IN THE NEWS: County, DA step up welfare fraud enforcement

By Daily Press Editorial Board

Daily Press reporter Shea Johnson's January investigation on welfare fraud found the number of cases referred by San Bernardino County's Human Services Department to the District Attorney's Office had dropped 70 percent since 2013.

But since that Special Report, changes have been made in the county.

We're happy to see the District Attorney's office has implemented nine protocols since May that should put a dent in what had become a "rampant" and multi-million dollar problem, according to county officials.

And First District Supervisor Robert Lovingood has met with the DA's office 10 times since March to develop and improve policies.

The result?

• A suspect's criminal history is now factored in when determining whether or not to refer a case to the DA.

• Human Services automatically sends cases to the DA when it is determined "intent to defraud" exists.

• Welfare fraud sweeps are increasing, especially here in the High Desert.

• The relationship between Human Services, which oversees the investigative unit that tackles welfare fraud, and the DA's office is improving.

These are essential steps in tackling a crime that was made easier by California voters' approval of Proposition 47 in 2014. Prop 47 reduced the severity of welfare fraud from a felony to petty theft. That made it tougher for prosecutors to get meaningful sentences and led to an increase to administrative hearings rather than prosecutions.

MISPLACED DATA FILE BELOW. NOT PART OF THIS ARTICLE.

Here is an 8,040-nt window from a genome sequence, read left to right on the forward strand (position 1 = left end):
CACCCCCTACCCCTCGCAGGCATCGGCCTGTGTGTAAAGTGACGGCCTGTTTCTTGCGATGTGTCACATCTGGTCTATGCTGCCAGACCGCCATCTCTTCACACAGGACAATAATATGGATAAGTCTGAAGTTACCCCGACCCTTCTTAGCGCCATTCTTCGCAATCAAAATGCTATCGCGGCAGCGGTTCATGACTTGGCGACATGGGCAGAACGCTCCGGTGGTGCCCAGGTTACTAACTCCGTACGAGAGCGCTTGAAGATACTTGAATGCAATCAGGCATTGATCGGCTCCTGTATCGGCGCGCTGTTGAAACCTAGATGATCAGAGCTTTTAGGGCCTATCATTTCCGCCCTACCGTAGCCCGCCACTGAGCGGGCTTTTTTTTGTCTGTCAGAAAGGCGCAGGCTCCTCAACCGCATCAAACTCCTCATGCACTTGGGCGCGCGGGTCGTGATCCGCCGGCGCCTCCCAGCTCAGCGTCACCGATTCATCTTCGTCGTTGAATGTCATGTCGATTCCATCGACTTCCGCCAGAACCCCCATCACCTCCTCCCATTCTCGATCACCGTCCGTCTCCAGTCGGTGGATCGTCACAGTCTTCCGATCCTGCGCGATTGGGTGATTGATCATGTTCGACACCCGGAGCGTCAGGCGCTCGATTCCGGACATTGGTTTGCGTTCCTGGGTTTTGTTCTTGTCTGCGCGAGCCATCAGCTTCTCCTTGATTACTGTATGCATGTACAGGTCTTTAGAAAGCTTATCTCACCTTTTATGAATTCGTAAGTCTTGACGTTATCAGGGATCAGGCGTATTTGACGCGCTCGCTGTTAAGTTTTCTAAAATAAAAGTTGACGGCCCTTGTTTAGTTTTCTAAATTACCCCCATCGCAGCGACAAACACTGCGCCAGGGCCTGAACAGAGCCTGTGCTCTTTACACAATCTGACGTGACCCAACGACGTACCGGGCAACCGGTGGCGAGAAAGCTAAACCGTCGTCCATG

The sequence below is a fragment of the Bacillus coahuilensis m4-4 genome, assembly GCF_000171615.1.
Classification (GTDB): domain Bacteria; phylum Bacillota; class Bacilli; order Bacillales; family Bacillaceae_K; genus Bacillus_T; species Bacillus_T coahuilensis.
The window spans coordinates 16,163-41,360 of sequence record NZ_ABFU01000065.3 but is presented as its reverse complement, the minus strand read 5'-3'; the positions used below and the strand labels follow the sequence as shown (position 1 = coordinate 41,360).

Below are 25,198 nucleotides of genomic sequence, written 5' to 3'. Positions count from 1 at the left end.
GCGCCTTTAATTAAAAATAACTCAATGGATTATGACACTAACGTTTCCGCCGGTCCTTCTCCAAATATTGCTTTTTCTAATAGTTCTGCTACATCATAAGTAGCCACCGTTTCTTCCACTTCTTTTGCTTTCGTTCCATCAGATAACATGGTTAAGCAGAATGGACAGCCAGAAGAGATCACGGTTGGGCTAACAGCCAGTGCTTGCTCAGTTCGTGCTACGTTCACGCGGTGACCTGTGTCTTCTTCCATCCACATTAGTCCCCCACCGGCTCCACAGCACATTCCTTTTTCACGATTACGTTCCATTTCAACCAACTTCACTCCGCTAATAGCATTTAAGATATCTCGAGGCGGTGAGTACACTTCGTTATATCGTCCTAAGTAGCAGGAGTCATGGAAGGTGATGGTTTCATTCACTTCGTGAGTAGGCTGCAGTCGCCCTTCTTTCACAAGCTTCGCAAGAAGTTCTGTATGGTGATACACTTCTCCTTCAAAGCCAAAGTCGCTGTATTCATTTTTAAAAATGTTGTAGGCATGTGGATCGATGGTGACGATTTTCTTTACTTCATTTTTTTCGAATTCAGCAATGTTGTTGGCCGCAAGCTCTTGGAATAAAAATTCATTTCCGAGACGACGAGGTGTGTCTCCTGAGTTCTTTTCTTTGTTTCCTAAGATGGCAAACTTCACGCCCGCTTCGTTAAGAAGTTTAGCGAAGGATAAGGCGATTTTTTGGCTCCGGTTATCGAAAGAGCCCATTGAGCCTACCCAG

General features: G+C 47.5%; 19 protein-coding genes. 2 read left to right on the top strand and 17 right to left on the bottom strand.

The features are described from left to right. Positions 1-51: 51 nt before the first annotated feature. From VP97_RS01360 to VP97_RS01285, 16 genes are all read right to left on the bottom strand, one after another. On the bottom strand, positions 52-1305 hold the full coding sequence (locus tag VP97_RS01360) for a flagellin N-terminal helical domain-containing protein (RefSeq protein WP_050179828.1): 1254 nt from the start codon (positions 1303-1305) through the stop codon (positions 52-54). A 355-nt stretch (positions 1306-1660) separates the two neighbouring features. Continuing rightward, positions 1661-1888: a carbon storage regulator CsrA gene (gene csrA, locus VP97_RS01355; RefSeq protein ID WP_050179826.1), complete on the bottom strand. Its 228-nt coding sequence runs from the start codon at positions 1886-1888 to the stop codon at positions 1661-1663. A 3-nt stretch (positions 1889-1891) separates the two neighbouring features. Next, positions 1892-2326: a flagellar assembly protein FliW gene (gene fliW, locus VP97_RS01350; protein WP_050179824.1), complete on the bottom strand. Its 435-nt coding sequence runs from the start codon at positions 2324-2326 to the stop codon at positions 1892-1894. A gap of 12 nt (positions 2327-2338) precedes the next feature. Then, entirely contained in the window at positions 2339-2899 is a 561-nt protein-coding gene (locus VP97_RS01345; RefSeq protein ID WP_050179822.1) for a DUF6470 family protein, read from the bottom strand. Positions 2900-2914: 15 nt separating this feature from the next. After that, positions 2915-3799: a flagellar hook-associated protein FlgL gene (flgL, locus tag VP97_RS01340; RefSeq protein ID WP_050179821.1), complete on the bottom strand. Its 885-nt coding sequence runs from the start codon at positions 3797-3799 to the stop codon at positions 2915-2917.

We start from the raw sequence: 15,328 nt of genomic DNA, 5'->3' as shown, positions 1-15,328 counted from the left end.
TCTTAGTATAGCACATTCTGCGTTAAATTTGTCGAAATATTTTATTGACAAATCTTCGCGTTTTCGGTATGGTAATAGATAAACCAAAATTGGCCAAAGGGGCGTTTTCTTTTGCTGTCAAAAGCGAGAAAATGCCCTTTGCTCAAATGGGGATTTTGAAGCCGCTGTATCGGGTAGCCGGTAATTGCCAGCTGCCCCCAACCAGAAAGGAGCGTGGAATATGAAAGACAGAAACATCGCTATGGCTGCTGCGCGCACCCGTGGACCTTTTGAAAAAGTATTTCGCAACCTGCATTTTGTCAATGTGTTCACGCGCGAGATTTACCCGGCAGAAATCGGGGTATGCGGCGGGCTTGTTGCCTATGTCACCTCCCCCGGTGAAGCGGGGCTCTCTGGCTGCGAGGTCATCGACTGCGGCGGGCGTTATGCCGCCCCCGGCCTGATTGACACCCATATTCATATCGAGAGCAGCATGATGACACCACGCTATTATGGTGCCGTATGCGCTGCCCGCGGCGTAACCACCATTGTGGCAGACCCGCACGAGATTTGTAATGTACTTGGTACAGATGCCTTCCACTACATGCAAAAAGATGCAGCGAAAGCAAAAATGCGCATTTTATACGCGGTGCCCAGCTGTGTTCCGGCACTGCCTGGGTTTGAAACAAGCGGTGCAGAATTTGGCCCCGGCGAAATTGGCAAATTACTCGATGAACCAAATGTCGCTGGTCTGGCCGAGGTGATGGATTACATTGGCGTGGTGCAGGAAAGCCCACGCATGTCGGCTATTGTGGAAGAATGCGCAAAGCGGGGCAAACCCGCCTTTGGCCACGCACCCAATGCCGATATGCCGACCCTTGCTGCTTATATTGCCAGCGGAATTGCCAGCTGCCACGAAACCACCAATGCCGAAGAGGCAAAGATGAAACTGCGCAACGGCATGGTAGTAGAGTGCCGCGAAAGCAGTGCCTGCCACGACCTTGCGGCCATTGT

The tide is now turning on that trend, it appears, thanks to the desire by Lovingood and District Attorney Mike Ramos to prosecute those who are stealing from the county's taxpayers.

"When we see intentional fraud and criminal actions, we want that action prosecuted," Lovingood said.

We think San Bernardino County taxpayers wholeheartedly agree.

There seems nothing as galling as defrauding a program meant to help those in society least able to help themselves.

Yet every time someone commits welfare fraud, it jeopardizes the willingness of the taxpaying public to continue to fund these social programs.

We commend Lovingood and Ramos for turning up the heat on welfare cheats and those who would steal from the taxpayer. We also commend the Human Services Department for working with prosecutors to ensure the worst of the worst are targeted and brought to justice.

 

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